To hear the top hat of Republicans cavorting at their convention, you would think that until he entered the White House Barack Obama had never held a job and barely understood which button to punch on an office phone to get an outside line.
Former Minnesota Gov. Tim Pawlenty, in a tortured effort at humor, cracked that Obama's shortcomings as president were understandable. "A lot of people fail at their first job." Cue the rim shot.
Pawlenty has been among the many speakers during the Republican National Convention to suggest Obama's prior lack of private sector experience has led the country to doom and gloom. The not-so-subtle intimation is that there is a generational transitioning and that the GOP's future captains of industry and commerce — who have a keen grasp of economics — are readying themselves to take over the tiller of power post-2012.
Really? If the rap on Obama is that (even after nearly four years as the chief executive officer of the world's foremost superpower) he still couldn't manage a lemonade stand, the cadre of waiting-in-the-wings Republicans possess all the private sector experience of a Cuban five-year agricultural planner — but with a better taxpayer-funded health care plan.
Let's begin at the top of the Republican ticket. As Mitt Romney's choice for vice president, Wisconsin Rep. Paul Ryan has never worked an adult day in the private sector. Well, you could count his time spent thinking at Jack Kemp's think tank, where presumably Ryan was paid per thought.
Since he graduated from Miami University in Ohio, when he wasn't wiling away the hours think tanking, Ryan has spent his entire adult life working as a congressional staffer, or since 1999, a member of Congress, collecting a government check and health benefits.
He has never met a payroll, or fretted over a company budget, or sold so much as a widget. But because he managed to read at least some of that great literary doorstop Atlas Shrugged by Ayn Rand without lapsing into a coma, Ryan is now regarded as the intellectual leading light of capitalism.
Pam Bondi also is considered an up-and-comer. Yet she too has spent her entire career in the public sector, first as an assistant Hillsborough state attorney and now Florida's attorney general with all the attendant taxpayer-funded perks. She has never gotten within a dry martini of a billable hour. The closest she has ever come: appearances as a commentator for Fox News.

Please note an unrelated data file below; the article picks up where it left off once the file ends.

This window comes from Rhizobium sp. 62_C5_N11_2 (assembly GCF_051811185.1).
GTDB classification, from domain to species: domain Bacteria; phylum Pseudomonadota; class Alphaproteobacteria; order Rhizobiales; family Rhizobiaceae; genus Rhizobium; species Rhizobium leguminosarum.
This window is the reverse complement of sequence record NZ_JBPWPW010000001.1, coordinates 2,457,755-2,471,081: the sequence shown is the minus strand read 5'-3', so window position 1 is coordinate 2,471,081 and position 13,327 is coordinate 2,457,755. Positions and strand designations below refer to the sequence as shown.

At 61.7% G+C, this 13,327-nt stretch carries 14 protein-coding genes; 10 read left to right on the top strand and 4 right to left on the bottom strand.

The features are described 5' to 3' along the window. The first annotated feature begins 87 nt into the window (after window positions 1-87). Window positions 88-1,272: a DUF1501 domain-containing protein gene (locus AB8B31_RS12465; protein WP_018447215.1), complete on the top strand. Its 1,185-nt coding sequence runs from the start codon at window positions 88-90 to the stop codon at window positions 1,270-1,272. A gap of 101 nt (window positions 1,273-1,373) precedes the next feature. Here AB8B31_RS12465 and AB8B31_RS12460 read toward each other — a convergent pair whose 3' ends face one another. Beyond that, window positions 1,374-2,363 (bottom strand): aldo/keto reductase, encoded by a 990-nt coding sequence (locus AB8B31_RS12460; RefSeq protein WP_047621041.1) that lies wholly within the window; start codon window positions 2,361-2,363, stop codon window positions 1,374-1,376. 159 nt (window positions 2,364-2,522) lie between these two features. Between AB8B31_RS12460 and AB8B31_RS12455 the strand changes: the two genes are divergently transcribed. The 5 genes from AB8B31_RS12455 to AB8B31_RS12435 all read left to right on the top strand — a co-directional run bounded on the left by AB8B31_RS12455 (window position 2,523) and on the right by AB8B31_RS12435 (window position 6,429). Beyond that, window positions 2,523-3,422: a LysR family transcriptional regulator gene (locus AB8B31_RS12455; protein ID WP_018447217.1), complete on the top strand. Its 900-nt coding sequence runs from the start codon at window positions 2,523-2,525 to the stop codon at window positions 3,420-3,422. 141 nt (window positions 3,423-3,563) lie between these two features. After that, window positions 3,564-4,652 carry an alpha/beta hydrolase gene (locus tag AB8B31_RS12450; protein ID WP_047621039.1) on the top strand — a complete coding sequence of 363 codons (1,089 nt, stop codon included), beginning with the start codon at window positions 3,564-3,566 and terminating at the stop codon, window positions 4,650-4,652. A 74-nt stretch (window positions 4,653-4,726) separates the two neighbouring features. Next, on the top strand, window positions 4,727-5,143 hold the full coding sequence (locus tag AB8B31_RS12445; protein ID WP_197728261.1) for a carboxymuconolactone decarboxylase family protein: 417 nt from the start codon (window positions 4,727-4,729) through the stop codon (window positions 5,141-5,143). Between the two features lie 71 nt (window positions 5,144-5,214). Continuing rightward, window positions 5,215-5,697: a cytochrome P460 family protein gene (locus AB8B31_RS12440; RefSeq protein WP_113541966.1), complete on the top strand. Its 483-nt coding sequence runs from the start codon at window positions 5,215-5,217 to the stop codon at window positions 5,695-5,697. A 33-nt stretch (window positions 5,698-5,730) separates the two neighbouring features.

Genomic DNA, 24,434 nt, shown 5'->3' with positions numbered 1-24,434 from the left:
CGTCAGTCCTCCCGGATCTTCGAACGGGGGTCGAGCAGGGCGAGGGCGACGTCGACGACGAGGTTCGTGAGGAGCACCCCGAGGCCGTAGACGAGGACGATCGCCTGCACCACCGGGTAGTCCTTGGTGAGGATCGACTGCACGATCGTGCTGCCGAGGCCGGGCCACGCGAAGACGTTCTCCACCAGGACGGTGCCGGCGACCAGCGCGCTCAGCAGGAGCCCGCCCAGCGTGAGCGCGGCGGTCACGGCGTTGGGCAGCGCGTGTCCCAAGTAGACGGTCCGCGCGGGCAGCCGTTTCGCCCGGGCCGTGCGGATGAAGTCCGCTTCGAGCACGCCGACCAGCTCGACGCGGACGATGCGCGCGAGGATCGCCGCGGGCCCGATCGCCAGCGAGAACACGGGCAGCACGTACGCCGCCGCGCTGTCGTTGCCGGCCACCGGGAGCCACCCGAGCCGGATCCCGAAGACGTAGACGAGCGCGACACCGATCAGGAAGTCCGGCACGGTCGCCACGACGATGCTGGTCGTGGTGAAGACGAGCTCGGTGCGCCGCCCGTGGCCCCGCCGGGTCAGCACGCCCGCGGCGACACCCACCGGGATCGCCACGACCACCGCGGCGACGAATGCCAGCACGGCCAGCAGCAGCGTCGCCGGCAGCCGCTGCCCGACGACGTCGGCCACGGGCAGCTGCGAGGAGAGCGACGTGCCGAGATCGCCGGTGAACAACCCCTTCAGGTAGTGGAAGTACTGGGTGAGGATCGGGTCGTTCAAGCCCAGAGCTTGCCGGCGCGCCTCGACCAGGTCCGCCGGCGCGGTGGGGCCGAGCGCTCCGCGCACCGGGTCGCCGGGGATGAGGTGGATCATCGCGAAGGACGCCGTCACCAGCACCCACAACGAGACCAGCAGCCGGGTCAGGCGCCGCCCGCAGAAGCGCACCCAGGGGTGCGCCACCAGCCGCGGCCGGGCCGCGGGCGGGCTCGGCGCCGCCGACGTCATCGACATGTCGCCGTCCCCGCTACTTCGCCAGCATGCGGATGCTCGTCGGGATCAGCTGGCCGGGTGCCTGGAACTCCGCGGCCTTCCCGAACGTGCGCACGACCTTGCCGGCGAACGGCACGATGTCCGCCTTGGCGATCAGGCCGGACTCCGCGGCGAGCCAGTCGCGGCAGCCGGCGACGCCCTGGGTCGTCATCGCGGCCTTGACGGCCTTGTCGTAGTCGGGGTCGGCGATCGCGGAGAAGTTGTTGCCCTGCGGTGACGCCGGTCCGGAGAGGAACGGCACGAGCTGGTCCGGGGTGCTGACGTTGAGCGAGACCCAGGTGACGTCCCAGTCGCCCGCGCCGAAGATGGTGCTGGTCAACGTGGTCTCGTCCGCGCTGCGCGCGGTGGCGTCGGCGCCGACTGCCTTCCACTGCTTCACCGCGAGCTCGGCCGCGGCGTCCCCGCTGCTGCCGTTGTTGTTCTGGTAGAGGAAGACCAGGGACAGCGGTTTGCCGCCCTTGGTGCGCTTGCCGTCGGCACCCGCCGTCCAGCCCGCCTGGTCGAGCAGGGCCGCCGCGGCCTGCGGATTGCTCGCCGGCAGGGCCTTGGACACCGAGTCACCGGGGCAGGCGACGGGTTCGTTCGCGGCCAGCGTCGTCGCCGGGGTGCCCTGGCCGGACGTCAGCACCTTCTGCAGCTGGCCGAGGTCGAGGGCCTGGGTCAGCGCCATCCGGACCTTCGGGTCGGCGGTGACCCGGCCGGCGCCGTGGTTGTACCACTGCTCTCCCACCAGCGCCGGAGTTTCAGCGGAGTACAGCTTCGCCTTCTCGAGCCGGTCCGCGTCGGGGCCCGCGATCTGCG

Last night, Florida Sen. Marco Rubio introduced Mitt Romney for his acceptance speech. This was a bit like Popeye's Wimpy ("I will gladly pay you Tuesday for a hamburger today") setting the stage for Warren Buffett.
Rubio has been lathered up in government largesse since his late 20s when he was elected to the Florida House of Representatives, rising from a gofer factotum for Speaker Johnnie Byrd to eventually claiming the top job himself.
Now Rubio is widely regarded as the beefcake boy of GOP conservatives and especially those government-is-the-tool-of-Moscow tea party worrywarts. All this adulation for a chap who also has spent at best 20 minutes in the private sector — as a lawyer.
The man who will introduce Mitt Romney as the face of private sector success couldn't even manage the payments on a Tallahassee home, which eventually fell into foreclosure. And apparently Rubio had a hard time distinguishing the difference between his personal credit card and a Republican Party-issued credit card on which he charged off any number of personal expenses.
Today, Rubio is a United States senator, collecting a $174,000 public paycheck, exquisite government health care and eventually a tidy taxpayer-supported pension, while railing against big government intrusion into the lives of Americans.
Ryan, Rubio and Bondi, the Peter, Paul and Mary of the public trough, are supposed to represent the next generation of fiscally tight-wadded champions of the working classes fending off the oppressive, ham-handed faceless bureaucrats, while they owe their entire careers (and political celebrity) to that very same government they claim to want to rein in.
If it wasn't for government, they might actually have to go out and get real jobs. Maybe there's a lemonade stand in Chicago that could use a few new employees.